A New Tradition to Cure Them All

Experienced writers in the field of creative writing know the fragile line that can easily be crossed over from typing furiously on the keyboard to staring at a wall with no inspired direction. When Writers Block hits, there are only so many defenses that writers have until they succumb to the worst syndrome of lost words.

No writer is safe from Writers Block, and there are no warning signs. Once it hits, it can stay with a writer for hours, days, weeks, months and, to the chagrin of some, years.

There are no reasons and yet a million reasons why Writers Block comes to visit. Authors may not do any preliminary work before they need to sit down and write, which can cause a rift in creative thinking. Sometimes it can be as simple as being bored about a topic like whether pizza is a vegetable or how many licks it takes to get the center of Tootsie Pop.

Other problems go a bit deeper such as being anxious about writing, being mentally stressed or even being self-conscious about your writing. These three push the early hours or days or weeks of Writers Block to the months and years side of the spectrum.

Being on that side of the spectrum is quite possibly the hardest side to be on for a writer. I, myself, have never had Writers Block longer than maybe a few hours, but my father on the other hand was a victim of years. I’d say at least 10 years of it. The last he wrote was the beginning of a chapter. Maybe eight pages in length.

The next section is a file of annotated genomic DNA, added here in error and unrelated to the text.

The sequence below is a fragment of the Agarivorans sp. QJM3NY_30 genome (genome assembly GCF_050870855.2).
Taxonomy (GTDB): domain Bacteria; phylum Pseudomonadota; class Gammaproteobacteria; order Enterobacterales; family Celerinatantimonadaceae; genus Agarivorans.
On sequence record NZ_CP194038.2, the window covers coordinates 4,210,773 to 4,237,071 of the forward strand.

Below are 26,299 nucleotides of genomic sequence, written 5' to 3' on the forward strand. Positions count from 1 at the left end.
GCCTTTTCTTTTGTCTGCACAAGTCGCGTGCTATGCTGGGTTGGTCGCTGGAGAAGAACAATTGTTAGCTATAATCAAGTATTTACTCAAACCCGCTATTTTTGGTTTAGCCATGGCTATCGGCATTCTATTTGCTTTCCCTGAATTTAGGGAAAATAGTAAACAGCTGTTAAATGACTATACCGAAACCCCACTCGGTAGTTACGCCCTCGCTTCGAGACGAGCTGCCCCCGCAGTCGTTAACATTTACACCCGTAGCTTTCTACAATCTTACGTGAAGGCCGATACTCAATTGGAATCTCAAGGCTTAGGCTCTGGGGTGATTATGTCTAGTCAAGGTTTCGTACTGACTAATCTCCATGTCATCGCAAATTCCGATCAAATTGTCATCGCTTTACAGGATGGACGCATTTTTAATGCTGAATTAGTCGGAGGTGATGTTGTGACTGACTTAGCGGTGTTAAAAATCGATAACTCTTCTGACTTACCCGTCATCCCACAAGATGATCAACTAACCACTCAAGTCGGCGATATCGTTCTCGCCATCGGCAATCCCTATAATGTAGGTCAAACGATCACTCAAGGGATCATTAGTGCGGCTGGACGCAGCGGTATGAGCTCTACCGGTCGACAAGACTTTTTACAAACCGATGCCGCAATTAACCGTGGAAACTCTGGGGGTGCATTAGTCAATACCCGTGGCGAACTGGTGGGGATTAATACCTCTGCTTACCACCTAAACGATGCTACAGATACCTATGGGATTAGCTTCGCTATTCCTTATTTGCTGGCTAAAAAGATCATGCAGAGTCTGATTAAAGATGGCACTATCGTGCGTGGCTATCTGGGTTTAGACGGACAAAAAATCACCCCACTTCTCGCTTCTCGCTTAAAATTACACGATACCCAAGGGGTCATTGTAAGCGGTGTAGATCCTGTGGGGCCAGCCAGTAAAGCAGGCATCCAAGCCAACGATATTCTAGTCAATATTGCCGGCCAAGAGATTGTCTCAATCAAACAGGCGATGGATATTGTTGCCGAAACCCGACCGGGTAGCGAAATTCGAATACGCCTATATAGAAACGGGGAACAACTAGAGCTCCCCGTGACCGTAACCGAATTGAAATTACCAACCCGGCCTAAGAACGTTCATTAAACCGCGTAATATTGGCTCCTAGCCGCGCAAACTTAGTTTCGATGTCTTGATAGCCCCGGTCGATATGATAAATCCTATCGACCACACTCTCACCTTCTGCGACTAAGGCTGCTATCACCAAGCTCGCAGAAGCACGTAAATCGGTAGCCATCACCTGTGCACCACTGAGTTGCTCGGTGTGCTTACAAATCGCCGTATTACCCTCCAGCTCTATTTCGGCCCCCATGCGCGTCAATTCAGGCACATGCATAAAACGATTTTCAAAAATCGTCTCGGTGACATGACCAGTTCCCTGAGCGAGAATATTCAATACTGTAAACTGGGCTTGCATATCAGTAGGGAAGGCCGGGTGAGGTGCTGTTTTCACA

And it sat.

Ten years later it was still sitting. He tried to write in a journal. He tried to free write. He tried to write at scheduled times. He tried to write randomly. Nothing worked for him. I knew it was his own mind getting in its own way, but how do you fix someone else’s Writers Block? Normally, you can’t. But one day, I wasn’t letting his Writers Block win and that was the day a new tradition was born.


I told my dad that once a week we would meet to discuss our stories. We each would take turns and talk until we were done and then critique and keep up with the progress every week.

There was only ONE rule to Workshop. Just one. You had to talk about something new. Whether a name, a place, a thought or just a semi formed sentence. Just one thing new.

Three years and seven months later, the tradition is still carried on.

The outcome?

My father has completed the book he started over 12 years ago and is working on his second.

All he needed was someone to do it with him. A creative environment to grow and be encouraged. Sometimes an author can’t get out of his or her Writers Block alone. Sometimes it takes something small or sometimes it takes a new tradition. Whatever it is that strips the mind of its creativity, it will pass, years later perhaps, but it will pass. Just be ready with fingers on the keyboard when it does.


7 thoughts on “A New Tradition to Cure Them All

  1. So glad you shared this. I hope that more writers follow in your footsteps. It’s such a simple concept yet the majority of writers with writers block choose to lock themselves in a room and bang their head against the table until an idea hits them. This is the opposite extreme and you (and your dad) are proof that it works. You need to start the Workshop movement!

Leave a Reply